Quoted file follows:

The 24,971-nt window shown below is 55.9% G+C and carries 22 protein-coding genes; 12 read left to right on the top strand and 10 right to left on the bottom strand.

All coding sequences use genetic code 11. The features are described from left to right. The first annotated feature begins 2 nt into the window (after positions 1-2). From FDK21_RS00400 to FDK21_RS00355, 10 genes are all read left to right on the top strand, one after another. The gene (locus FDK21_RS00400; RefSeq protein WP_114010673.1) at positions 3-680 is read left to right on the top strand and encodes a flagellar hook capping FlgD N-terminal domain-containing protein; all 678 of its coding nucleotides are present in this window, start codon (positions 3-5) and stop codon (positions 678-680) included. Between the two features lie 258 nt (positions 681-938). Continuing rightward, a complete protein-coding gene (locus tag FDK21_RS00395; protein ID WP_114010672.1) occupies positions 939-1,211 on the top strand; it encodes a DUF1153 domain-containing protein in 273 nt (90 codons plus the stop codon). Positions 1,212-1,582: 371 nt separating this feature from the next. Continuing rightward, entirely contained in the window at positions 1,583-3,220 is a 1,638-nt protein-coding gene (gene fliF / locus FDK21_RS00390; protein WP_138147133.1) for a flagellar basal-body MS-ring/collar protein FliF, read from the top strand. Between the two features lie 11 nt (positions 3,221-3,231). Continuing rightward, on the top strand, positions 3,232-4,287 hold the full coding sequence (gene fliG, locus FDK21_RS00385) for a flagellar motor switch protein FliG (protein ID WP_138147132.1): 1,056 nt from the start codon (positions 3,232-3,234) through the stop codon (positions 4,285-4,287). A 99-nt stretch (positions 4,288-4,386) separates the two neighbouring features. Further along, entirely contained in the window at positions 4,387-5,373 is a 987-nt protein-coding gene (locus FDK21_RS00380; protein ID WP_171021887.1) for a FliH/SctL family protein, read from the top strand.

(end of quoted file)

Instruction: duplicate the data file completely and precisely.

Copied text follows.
The 24,971-nt window shown below is 55.9% G+C and carries 22 protein-coding genes; 12 read left to right on the top strand and 10 right to left on the bottom strand.

All coding sequences use genetic code 11. The features are described from left to right. The first annotated feature begins 2 nt into the window (after positions 1-2). From FDK21_RS00400 to FDK21_RS00355, 10 genes are all read left to right on the top strand, one after another. The gene (locus FDK21_RS00400; RefSeq protein WP_114010673.1) at positions 3-680 is read left to right on the top strand and encodes a flagellar hook capping FlgD N-terminal domain-containing protein; all 678 of its coding nucleotides are present in this window, start codon (positions 3-5) and stop codon (positions 678-680) included. Between the two features lie 258 nt (positions 681-938). Continuing rightward, a complete protein-coding gene (locus tag FDK21_RS00395; protein ID WP_114010672.1) occupies positions 939-1,211 on the top strand; it encodes a DUF1153 domain-containing protein in 273 nt (90 codons plus the stop codon). Positions 1,212-1,582: 371 nt separating this feature from the next. Continuing rightward, entirely contained in the window at positions 1,583-3,220 is a 1,638-nt protein-coding gene (gene fliF / locus FDK21_RS00390; protein WP_138147133.1) for a flagellar basal-body MS-ring/collar protein FliF, read from the top strand. Between the two features lie 11 nt (positions 3,221-3,231). Continuing rightward, on the top strand, positions 3,232-4,287 hold the full coding sequence (gene fliG, locus FDK21_RS00385) for a flagellar motor switch protein FliG (protein ID WP_138147132.1): 1,056 nt from the start codon (positions 3,232-3,234) through the stop codon (positions 4,285-4,287). A 99-nt stretch (positions 4,288-4,386) separates the two neighbouring features. Further along, entirely contained in the window at positions 4,387-5,373 is a 987-nt protein-coding gene (locus FDK21_RS00380; protein ID WP_171021887.1) for a FliH/SctL family protein, read from the top strand.